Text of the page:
A partnership between a traditional authority, government and civil society brings water to a parched community writes Lucas Ledwaba
Ol’ Frans Msiza watched proceedings from his house as a group of dignitaries presided over the official opening of a borehole some 100m away from his homestead.
If he had his way he would have joined in on the ceremony to celebrate – but word had already been sent out that community members stay away in line with covid-19 regulations.
After the small gathering had dispersed Msiza walked to where two green water tanks tower over three taps standing in line on a cement block below.
“It’s like we are dreaming,” the pensioner’s face lit up as he admired the new structure.
Although three taps and two water tanks in the middle of a village may look an insignificant development in the eyes of an outsider, but the construction of the borehole will bring major changes in the lives of Msiza and scores of other residents in the villages around Matsila in the Collins Chabane local municipality of Limpopo.
On Friday, 19 June, representatives from the Nelson Mandela Foundation, the Johannesburg Securities Exchange listed chemicals group AECI, Imbumba Foundation and the Lepelle Northern Water and government structures gathered in Matsila, near Elim, to hand over the project.
The project which is the brainchild of local traditional leader Chief Livhuwani Matsila, is set to benefit an estimated 2500 households in the area which comprises largely of rural villages starved of a reliable water supply.
Matsila, passionate and unapologetic community development advocate heads the Matsila Community Development Trust which facilitates and co-ordinates socio-economic development activities in the area under his jurisdiction.
The community projects include a game farm, poultry projects, livestock and vegetable farm, arts and educational development projects run by and benefiting local communities. Like many of the country’s rural areas with low economic activity, the area is plagued by poverty, high unemployment, poor nutrition and it is estimated that 52% of its people live below the poverty line.
The borehole sponsorshing also came with a donation of 200 rollers with a capacity to carry 50 litres of water to help with ease of transporting water down the rocky streets of the villages.
“These water rollers will be communal property to be utilised by households on a roaster basis within each community,” said Matsila.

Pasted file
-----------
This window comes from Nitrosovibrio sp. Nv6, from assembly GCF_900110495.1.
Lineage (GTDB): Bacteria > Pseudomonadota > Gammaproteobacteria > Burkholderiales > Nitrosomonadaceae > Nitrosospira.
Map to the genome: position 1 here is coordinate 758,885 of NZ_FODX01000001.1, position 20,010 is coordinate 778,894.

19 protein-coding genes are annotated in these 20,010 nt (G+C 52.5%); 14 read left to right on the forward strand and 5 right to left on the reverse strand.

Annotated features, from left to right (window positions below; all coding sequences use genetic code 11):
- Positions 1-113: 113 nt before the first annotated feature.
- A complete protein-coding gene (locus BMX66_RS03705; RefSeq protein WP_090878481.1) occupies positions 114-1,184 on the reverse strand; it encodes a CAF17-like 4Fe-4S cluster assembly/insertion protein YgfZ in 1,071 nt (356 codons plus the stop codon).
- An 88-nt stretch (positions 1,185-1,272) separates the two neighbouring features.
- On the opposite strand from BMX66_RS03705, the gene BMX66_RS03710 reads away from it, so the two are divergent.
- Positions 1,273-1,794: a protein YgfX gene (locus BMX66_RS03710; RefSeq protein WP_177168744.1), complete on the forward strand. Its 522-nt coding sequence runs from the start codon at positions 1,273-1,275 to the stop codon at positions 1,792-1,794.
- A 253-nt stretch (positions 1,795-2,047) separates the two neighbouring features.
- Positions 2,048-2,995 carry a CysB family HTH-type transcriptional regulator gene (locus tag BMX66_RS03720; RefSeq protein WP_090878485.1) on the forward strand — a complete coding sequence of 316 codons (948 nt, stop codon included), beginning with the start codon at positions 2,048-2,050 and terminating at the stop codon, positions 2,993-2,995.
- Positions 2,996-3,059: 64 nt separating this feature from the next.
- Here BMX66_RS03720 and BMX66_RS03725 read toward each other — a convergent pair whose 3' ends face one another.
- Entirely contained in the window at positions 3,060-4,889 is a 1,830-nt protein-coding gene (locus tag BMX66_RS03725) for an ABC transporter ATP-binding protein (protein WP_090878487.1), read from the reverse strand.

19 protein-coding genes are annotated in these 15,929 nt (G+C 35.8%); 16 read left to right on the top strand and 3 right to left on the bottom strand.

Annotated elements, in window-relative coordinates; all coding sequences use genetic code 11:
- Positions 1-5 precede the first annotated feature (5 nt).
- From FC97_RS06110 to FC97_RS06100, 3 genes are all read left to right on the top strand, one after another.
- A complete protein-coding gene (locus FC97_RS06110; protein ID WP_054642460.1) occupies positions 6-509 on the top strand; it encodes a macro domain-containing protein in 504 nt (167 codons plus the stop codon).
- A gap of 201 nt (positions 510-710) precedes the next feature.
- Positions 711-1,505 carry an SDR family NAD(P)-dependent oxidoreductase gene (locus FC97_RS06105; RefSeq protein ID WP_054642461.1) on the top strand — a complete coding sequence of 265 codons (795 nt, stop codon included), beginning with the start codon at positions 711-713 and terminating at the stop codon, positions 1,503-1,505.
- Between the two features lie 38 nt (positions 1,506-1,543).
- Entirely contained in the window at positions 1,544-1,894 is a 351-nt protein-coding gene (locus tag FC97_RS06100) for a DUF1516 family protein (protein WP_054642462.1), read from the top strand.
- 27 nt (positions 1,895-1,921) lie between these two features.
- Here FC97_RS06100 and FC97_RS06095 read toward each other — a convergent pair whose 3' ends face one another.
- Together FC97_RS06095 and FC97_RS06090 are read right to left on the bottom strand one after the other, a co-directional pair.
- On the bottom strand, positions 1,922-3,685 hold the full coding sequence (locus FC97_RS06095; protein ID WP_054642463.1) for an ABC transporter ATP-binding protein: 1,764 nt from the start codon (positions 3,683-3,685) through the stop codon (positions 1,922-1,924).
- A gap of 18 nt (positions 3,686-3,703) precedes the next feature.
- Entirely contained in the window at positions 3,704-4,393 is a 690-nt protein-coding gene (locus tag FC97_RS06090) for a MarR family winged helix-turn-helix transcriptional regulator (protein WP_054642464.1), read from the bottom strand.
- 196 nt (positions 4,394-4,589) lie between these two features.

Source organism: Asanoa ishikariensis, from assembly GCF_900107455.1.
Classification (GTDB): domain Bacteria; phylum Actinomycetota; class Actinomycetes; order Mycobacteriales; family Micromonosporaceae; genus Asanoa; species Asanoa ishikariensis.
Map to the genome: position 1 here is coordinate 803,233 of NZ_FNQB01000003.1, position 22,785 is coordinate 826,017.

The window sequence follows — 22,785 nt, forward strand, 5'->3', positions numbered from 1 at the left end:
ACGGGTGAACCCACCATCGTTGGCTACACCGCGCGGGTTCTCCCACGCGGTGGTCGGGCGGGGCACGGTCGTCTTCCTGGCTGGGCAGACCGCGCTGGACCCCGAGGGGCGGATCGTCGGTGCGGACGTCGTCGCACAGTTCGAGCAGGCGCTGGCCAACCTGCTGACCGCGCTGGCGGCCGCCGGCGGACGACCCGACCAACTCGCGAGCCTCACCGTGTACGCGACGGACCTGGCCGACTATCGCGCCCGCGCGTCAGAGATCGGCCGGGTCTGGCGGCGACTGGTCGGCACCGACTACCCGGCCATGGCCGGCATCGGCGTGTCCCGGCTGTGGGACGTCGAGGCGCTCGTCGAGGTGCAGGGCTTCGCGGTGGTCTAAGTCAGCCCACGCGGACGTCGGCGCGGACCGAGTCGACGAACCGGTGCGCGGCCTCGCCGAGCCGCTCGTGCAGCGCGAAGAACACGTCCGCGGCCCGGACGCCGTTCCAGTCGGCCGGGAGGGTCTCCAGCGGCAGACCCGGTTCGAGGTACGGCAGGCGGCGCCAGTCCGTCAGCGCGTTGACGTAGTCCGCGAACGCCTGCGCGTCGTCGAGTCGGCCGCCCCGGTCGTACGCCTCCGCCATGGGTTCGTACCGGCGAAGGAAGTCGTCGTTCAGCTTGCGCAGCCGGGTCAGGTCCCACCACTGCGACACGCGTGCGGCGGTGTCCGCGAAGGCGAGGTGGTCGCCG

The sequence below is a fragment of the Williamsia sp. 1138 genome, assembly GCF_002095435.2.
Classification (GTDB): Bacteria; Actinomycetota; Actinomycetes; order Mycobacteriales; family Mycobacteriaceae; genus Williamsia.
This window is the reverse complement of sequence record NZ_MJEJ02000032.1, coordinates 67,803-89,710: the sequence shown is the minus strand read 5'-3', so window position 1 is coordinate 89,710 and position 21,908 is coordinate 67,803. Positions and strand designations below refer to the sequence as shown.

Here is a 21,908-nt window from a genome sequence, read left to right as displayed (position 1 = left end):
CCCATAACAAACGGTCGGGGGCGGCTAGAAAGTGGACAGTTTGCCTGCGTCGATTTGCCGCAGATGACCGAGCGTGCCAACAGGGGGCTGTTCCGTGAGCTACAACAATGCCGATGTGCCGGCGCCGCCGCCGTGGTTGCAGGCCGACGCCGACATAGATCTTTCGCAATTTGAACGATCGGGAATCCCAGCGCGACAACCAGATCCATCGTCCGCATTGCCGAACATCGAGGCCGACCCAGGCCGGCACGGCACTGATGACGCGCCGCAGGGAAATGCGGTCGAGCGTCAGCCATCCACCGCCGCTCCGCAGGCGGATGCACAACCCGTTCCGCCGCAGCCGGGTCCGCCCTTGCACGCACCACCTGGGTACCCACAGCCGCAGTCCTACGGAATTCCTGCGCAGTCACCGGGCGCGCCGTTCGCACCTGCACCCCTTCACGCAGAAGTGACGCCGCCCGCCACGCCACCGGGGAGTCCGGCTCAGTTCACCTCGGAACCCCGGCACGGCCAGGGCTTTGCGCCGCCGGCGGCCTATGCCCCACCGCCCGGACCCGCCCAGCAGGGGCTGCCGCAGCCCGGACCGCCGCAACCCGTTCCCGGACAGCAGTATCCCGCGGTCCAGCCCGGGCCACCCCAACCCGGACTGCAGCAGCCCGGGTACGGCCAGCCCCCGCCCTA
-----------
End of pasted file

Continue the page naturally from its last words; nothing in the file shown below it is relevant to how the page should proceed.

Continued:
“This project is a milestone project in the community because for more than two decades we’ve been struggling with acute shortage of water and we’ve been pleading with authorities to give us water without any success,” he said.
“We are glad that finally, after long discussions and meetings the water is finally here for the people. You will know that people used to get water from the river, sharing it with domestic and wild animals. So gone are the days when that is going to happen.”
Matsila explained that those families that are far from the water points are going to be the ones that get the hippo rollers first “which will make it easy for them to cut the water to their homesteads.”
But he is awake to the realities of the water challenges that still plague many communities.
“…this is not yet uhuru because we still want to get water form the bulk water supply which runs across our village. But that’s the next effort which we are going to make so that we get this water from the main pipes so that the boreholes become supplementary in case there’s drought or there are maintenance issues related to the main supply,” he said.
Matsila said going forward they want to make sure that each and every household has got a stand pipe that supplies water directly to the homesteads.
“So we still have got a long way to go to show that our people’s rights to clean water and sanitation are provided for within the community.”
Lepelle Northern Water chairperson Joe Mathebula said although the water authority is responsible for bulk water supply and doesn’t necesarilly deal with boreholes, this was a special case after receiving pleas from the community and government structures.
“In this particular case there was a need for the community to have access to water through boreholes,” said the newly appointed chairperson.
He said the new board is trying to resolve some of the problems that have seen people especially rural areas in Limpopo struggle to get regular access to clean drinking water.
“Limpopo is a water scarce province [but] initiatives and skills are on the go. We are working hard to ensure that communities get water,” said Mathebula.
Back at the borehole, Msiza turned one of the taps and as a gush of water spat out he placed his calloused hands underneath and let the water run through his fingers before he took a generous gulp.
“Yaaaa,” he smiled with satisfaction. “It’s really here. We did not have water before. It really looks like a dream. Life without water, no, it wasn’t good at all.”
At least now the long walk to the river and communal taps that almost always do not have water will be a thing of the past. – Mukurukuru Media